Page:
Can podcasts turn a profit?

BBC News
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For most of its short history, podcasting has been a largely amateur business, with few signs that it might become a mass medium that would prove attractive either to advertisers or subscribers. Then Serial changed all that.

The true-life crime series about a murder and a possible miscarriage of justice attracted hundreds of millions of downloads – and transformed the way advertisers saw podcasting.

This year, in the UK, a podcast called Untold: The Daniel Morgan Murder has been another unexpected hit, telling the story of the unsolved 1987 killing of a private detective, and allegations of corruption among police officers and newspapers. This 10-part series took six months to put together and only got off the ground due to a crowdfunding effort which raised nearly £10,000.

But as it became clear that it was going to be a hit, its creator Peter Jukes was approached by a firm called Acast, which has a bold mission to revolutionise the economics of podcasting. Founded in Sweden three years ago, Acast has rapidly become a leading global platform for podcasts, used by the likes of Buzzfeed and the Financial Times.

It quickly found a sponsor for Untold, but that, according to Acast’s founder, is the bare minimum any successful podcast should target when it is looking to monetise its product. In an interview for today’s Tech Tent, Mans Ulvestam told me the reason he and his colleagues set up the business was that they thought podcast economics were broken – “it’s been an amateur landscape”.

Yet they saw great potential in a medium which was far more immersive than many others: “Radio and TV are often on in the background, podcast listeners only listen to things they like when they have time to listen.”

What they thought was needed was a far more sophisticated form of advertising than “this podcast is brought to you by Wiggins Widgets”, with ads that could be tailored to the individual. Mans said advertisers want to be able to tailor their campaigns according to who is listening, what their interests are and at what time they are listening.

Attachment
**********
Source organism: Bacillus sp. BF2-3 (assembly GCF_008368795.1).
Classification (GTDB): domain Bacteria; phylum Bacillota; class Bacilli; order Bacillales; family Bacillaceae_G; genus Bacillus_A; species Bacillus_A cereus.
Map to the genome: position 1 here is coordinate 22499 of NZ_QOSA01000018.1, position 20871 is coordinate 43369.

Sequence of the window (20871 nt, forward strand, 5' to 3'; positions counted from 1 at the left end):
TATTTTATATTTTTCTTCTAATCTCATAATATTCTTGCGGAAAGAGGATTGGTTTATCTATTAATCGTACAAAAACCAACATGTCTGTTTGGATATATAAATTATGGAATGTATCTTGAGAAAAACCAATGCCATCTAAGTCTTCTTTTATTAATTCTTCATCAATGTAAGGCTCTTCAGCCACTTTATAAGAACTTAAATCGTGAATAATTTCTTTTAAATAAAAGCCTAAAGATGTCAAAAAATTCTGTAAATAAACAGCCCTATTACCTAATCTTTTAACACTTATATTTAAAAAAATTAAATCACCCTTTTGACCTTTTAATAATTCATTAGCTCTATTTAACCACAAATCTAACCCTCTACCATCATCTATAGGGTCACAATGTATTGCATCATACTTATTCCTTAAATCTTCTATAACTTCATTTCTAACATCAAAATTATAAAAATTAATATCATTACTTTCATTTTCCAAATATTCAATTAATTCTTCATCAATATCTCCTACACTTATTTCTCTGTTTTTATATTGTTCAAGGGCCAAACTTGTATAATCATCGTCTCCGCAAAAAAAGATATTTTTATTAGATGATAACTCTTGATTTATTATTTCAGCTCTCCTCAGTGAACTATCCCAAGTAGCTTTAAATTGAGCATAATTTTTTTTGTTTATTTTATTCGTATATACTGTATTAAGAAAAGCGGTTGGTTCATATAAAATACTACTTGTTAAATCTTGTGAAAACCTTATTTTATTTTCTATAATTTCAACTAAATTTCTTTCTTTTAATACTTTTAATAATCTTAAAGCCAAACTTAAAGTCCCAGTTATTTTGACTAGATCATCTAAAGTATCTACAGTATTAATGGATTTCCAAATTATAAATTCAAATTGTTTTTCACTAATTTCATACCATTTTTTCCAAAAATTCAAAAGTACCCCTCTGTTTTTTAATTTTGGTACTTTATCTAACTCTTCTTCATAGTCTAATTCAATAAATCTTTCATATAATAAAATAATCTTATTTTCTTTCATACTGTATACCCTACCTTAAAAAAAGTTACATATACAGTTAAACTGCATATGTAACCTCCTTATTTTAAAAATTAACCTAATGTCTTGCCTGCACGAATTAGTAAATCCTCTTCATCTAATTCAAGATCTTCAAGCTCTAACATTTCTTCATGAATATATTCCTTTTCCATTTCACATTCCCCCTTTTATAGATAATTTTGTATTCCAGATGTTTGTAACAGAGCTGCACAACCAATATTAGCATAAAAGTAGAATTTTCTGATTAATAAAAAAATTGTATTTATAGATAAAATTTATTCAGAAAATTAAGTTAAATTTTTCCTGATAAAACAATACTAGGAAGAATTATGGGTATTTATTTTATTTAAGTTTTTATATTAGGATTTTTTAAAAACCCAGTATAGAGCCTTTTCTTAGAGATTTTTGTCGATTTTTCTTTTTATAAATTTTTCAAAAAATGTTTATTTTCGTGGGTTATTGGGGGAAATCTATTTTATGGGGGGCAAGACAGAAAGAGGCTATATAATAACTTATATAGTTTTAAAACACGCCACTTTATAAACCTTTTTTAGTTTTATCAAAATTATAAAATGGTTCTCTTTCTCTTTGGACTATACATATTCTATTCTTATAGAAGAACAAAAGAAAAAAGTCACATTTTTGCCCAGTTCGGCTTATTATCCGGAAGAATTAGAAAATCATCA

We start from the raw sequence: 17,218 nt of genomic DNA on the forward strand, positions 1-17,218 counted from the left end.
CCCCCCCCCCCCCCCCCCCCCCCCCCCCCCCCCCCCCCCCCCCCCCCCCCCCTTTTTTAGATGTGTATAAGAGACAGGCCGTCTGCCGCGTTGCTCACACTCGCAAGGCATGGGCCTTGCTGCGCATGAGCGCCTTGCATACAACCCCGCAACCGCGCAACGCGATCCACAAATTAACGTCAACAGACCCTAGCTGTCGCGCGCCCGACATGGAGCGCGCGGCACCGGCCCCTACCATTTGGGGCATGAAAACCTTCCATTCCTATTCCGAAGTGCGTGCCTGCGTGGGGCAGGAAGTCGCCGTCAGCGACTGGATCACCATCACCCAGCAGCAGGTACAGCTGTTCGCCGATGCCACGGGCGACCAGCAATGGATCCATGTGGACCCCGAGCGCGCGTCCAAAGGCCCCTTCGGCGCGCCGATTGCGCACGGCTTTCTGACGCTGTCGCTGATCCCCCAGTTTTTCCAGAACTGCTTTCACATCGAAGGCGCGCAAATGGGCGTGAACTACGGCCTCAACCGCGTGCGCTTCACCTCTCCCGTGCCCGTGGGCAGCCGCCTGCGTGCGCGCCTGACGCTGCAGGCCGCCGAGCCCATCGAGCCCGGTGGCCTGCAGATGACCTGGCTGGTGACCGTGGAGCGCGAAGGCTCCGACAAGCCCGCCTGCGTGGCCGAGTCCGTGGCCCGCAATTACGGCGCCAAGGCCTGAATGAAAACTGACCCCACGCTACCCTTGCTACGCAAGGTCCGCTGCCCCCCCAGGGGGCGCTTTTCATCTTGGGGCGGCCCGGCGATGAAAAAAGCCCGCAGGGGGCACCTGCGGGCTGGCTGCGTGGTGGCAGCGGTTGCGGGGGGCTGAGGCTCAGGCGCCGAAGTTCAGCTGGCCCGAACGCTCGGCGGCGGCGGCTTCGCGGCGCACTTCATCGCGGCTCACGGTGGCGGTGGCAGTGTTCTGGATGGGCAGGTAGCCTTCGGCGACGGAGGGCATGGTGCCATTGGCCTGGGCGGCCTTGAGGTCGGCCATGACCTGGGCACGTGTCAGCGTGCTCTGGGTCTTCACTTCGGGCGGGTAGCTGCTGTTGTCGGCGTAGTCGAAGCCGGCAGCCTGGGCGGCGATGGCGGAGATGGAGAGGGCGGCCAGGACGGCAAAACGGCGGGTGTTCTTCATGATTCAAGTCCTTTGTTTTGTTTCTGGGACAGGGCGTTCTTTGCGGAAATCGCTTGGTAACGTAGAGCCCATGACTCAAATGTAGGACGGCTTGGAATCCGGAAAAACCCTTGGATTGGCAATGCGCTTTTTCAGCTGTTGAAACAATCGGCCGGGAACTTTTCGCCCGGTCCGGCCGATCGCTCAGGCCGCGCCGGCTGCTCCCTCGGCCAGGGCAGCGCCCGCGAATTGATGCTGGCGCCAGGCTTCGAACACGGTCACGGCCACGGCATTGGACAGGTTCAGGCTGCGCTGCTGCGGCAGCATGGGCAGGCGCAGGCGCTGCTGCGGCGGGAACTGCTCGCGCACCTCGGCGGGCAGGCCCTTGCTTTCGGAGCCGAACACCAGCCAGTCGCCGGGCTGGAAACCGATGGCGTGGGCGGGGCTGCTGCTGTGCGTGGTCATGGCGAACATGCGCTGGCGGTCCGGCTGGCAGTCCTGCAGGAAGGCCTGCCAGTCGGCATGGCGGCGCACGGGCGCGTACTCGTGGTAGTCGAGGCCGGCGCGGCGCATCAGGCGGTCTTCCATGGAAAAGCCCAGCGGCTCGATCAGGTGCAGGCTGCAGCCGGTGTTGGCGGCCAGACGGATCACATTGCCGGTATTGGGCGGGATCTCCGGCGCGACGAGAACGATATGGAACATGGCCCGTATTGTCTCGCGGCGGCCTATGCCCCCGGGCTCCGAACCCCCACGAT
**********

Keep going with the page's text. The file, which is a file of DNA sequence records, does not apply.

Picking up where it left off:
So Acast has introduced what it calls dynamic advertising, which means different listeners may get different adverts, and those adverts may change over time. For the Untold podcast, it means early episodes, which did not earn anything for the producers, may now have advertising inserted.

But as well as offering podcast producers better ways of attracting advertisers, Acast has a more ambitious plan for them – getting listeners to actually pay for their product. The subscription model involves getting people who are loyal listeners to particular podcasts to pay more for additional content.

“What we’ve found,” explains Mans Ulvestam, “is many listeners are very happy to pay for the podcast they follow and like if they supply you with an extra episode, or other deeper content or, for instance, being able to binge-listen to all the episodes at once if you pay.”

One example he cites is popular UK podcast The Football Ramble. Its listeners get weekly episodes for free but, once a month, they are invited to pay for a special programme, such as a documentary on Leicester City’s season. It seems many have been prepared to pay up.

This is not a route the makers of the Untold podcasts have taken so far, but then Peter Jukes asserted their motive was not commercial. “We wanted to get a story out that nobody in the mainstream media was taking on,” he said.

He is convinced that podcasting is now a better way than newspapers to reach younger audiences: “I asked a lecture hall full of students how many read a daily paper – three said yes. But when I asked them how many listened to podcasts, about 70% raised their hands.”

The success of podcasts like Serial and Untold is helping to bring a new audience to this medium. But it is innovation in attracting revenue from the listeners that will support the revival of podcasting with firmer foundations.

You can listen to Tech Tent on the BBC World Service at 16:00 BST – or catch the podcast.

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